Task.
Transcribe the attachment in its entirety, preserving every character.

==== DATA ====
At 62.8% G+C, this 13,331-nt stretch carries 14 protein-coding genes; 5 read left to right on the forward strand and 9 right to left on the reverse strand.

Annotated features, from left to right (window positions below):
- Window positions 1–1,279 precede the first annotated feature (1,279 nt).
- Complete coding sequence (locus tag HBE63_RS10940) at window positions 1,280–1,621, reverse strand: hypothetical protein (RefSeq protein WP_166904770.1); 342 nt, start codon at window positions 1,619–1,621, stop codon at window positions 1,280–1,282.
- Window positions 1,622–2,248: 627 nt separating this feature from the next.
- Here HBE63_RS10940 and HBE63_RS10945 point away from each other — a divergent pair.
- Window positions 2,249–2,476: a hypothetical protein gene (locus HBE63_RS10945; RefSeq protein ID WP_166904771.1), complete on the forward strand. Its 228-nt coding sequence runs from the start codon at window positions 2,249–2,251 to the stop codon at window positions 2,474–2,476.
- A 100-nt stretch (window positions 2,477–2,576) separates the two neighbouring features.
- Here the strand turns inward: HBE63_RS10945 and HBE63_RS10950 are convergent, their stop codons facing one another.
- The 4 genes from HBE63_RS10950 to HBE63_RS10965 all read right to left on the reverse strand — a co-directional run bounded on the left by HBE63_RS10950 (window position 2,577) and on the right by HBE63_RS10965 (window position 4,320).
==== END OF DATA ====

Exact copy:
At 62.8% G+C, this 13,331-nt stretch carries 14 protein-coding genes; 5 read left to right on the forward strand and 9 right to left on the reverse strand.

Annotated features, from left to right (window positions below):
- Window positions 1–1,279 precede the first annotated feature (1,279 nt).
- Complete coding sequence (locus tag HBE63_RS10940) at window positions 1,280–1,621, reverse strand: hypothetical protein (RefSeq protein WP_166904770.1); 342 nt, start codon at window positions 1,619–1,621, stop codon at window positions 1,280–1,282.
- Window positions 1,622–2,248: 627 nt separating this feature from the next.
- Here HBE63_RS10940 and HBE63_RS10945 point away from each other — a divergent pair.
- Window positions 2,249–2,476: a hypothetical protein gene (locus HBE63_RS10945; RefSeq protein ID WP_166904771.1), complete on the forward strand. Its 228-nt coding sequence runs from the start codon at window positions 2,249–2,251 to the stop codon at window positions 2,474–2,476.
- A 100-nt stretch (window positions 2,477–2,576) separates the two neighbouring features.
- Here the strand turns inward: HBE63_RS10945 and HBE63_RS10950 are convergent, their stop codons facing one another.
- The 4 genes from HBE63_RS10950 to HBE63_RS10965 all read right to left on the reverse strand — a co-directional run bounded on the left by HBE63_RS10950 (window position 2,577) and on the right by HBE63_RS10965 (window position 4,320).